2010 – 2011 California New Graduate Hiring Survey February 2012
The difficulty of newly graduated RNs to find employment remains a pressing workforce issue in
California. After several years of investing in building the workforce and increasing nursing program
educational capacity, the current economy continues to impact hiring in the short term, threatening to
undermine the progress that has been made. This is occurring as the nursing workforce continues to age, the
state’s population ages and grows, and changes resulting from health reform are anticipated. These factors
will dramatically escalate the demand for nursing care in the near future, and California will again face a
significant nursing shortage.
To better understand the employment experience of newly licensed RNs, a statewide survey was conducted
in fall 2011 through the efforts of the California Institute for Nursing & Health Care (CINHC), the
California Board of Registered Nursing (BRN), California Student Nurses Association (CSNA),
Association of California Nurse Leaders (ACNL), and the UCLA School of Nursing.
Design and Sample: A random selection of 7,890 (50%) out of the 15,780 nurses who were newly
licensed by exam in California from April 2010 through August 2011 were invited to voluntarily participate
in the survey. Each received a letter from the BRN in October 2011 inviting them to access and complete
an on-line survey. No personal information was gathered and the all results reported were aggregated. We
received 1,492 responses for a 19% survey response rate overall.
o 91% graduated from nursing schools in California from April 2010 through August of 2011.
o 58% graduated in 2010, and 42% graduated in 2011
o The sample reflects 57% of respondents had associate degrees, 40% bachelors, and 3% were masters
prepared. The percent responding differs from the actual distribution of new graduates in the state with
10% fewer responses from associate degree graduates 13% more responses from bachelors degree
graduates, and 3% fewer responses from masters degree graduates compared to the distribution of new
graduates in the state
o 27% of respondents live in the San Francisco Bay area; 24% in the Los Angeles/Ventura area; 15% in
Orange /Riverside and San Bernardino counties; 10% in the San Diego area, 7% in the San Joaquin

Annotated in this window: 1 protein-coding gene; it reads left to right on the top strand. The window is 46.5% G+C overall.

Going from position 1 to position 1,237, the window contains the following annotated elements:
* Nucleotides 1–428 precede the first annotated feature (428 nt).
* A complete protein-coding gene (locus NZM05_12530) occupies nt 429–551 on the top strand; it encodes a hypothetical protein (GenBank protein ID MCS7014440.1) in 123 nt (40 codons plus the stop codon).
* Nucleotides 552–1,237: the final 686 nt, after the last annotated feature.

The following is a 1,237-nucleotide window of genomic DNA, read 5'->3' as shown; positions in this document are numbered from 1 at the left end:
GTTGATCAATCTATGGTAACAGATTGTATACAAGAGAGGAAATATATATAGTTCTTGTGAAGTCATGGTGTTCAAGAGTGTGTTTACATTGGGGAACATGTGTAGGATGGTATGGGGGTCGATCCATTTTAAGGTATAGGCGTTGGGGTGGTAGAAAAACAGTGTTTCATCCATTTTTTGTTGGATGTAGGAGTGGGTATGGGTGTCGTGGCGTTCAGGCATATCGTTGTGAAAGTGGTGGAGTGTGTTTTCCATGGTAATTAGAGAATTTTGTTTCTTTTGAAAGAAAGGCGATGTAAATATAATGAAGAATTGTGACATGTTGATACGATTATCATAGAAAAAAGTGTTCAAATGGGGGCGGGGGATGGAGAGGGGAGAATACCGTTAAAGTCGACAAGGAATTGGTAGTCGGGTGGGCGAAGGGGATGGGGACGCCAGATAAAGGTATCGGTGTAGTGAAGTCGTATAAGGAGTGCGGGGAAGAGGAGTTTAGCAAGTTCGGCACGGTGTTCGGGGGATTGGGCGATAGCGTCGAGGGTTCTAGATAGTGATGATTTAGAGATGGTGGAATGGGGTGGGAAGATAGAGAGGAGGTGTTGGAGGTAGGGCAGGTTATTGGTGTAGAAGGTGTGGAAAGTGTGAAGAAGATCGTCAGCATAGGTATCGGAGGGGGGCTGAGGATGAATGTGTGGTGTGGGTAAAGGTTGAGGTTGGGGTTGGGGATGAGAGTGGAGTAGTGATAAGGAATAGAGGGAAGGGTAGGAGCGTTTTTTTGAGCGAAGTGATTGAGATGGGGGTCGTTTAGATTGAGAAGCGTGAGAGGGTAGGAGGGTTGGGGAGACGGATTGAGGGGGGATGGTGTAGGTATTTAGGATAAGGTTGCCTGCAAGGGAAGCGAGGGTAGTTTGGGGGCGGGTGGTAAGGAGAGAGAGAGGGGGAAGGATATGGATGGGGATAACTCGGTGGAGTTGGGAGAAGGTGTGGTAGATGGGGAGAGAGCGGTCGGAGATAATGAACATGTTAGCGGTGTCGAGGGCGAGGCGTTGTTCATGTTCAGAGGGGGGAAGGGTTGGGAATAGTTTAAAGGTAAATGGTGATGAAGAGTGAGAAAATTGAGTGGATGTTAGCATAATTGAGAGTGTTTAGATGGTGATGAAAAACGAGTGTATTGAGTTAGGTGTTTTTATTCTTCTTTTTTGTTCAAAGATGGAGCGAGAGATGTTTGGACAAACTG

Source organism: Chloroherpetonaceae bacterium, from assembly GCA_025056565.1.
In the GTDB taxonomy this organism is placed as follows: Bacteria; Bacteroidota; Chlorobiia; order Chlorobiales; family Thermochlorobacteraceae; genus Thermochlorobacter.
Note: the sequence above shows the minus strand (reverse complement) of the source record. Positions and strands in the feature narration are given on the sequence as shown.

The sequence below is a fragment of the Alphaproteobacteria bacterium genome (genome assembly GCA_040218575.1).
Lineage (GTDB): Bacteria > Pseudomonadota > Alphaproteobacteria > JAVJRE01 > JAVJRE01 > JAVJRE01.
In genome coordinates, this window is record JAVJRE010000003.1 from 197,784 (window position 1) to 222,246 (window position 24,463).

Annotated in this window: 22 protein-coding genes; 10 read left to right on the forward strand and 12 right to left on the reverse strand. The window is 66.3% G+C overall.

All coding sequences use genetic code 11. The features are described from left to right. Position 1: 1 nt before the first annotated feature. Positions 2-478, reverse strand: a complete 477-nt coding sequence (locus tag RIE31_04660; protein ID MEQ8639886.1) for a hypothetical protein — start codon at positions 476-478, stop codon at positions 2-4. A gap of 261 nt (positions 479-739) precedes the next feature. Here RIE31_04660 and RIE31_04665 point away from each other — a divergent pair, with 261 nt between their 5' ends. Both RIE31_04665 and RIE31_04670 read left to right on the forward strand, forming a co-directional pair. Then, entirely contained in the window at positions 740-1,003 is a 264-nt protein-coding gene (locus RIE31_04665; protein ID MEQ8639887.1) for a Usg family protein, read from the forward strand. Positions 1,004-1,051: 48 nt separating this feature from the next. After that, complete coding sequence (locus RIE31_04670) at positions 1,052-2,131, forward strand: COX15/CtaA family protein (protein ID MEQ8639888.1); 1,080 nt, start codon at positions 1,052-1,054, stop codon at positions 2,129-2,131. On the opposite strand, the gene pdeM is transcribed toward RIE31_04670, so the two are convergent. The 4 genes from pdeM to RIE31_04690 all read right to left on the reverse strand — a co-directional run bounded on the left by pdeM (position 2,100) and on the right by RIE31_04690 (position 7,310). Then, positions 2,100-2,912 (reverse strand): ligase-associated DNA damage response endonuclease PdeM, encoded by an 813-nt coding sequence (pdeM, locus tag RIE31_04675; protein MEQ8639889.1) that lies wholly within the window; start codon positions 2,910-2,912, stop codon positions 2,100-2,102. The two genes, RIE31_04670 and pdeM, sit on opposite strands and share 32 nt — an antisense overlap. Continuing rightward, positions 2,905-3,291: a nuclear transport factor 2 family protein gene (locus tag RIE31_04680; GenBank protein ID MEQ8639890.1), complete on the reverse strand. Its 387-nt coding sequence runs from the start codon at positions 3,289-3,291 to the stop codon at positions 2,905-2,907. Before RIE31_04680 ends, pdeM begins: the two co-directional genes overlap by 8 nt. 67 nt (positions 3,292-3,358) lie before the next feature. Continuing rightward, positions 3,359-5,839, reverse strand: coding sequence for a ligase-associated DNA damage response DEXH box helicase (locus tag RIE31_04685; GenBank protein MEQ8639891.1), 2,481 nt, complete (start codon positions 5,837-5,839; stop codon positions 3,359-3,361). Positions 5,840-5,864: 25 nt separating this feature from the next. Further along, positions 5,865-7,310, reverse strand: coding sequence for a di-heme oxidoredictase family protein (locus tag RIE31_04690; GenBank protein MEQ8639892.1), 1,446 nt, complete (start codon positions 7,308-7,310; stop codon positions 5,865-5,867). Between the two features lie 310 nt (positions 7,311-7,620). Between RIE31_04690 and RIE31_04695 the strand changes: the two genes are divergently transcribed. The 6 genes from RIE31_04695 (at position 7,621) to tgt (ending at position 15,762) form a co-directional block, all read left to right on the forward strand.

Valley, 6% in the greater Sacramento area, and smaller numbers represented from other regions of the
state. This data reflects a greater percentage of newly licensed nurses responded to the survey from the
San Francisco Bay area compared to the percent of new graduates in the region (21% new graduates),
and a smaller percentage responded from the Los Angeles/Ventura area compared to new graduates in
the region (30% new graduates). Responses from other regions are more comparable to the percent of
newly licensed nurses residing in each area. As the San Francisco Bay Area and the Los
Angeles/Ventura areas have the highest number of new graduates in the state, it is noted that the
statewide survey results also reflect this misdistribution.
o 36% of respondents were between the ages of 25-30; 21% were less than 25 years of age, and 16%
were between 31-35 years of age, indicating that the entry into practice is consistent with the national
trend of nursing as a younger, career oriented profession.
o The majority of survey respondents were White, non-Hispanic (49%) followed by 16% Filipino, 13%
Asian/non Filipino, 13% Hispanic, 4% Black/African American, and <1% Native American. A greater
number of White, non-Hispanic (5% more) and Filipino (4% more) nurses responded to the survey
compared to the actual distribution of new graduates in California, and fewer Asian (4% less) Hispanic
(4% less), and Black/African American (2% less) new graduates responded.
o 87% of respondents were female, and 13% male.
Work/RN Job Experience:
o 57% of respondents are working in their first job as a registered nurse and 43% are not working as a
registered nurse. These results are comparable to prior year survey findings for January 2009-March
o Data indicates 54% (N=458) of ADN nurses report working in their first RN job, 62% (N=364) of BSN
nurses, and 60% (N=22) of nurses graduating from an ELM program. While the survey indicates a
greater percent of BSN graduates are working, a larger number of ADN graduates report having been
hired, reflecting the statewide distribution by type of program overall.
o Of the respondents who are currently working as nurses, 62% are working in an acute care hospital; the
remainder working in long term care/skilled nursing facility (13%), home health or hospice (5%),
community clinic or public health (4%), behavioral health (1%), and corrections (1%).
o The majority of those working as an RN are working full-time (77%), with 14% working part time, and
9% working on call.
o 62% of respondents indicated they were working in a “job of choice”
o When asked how long it took to find their first nursing job, 40% of respondents indicated less than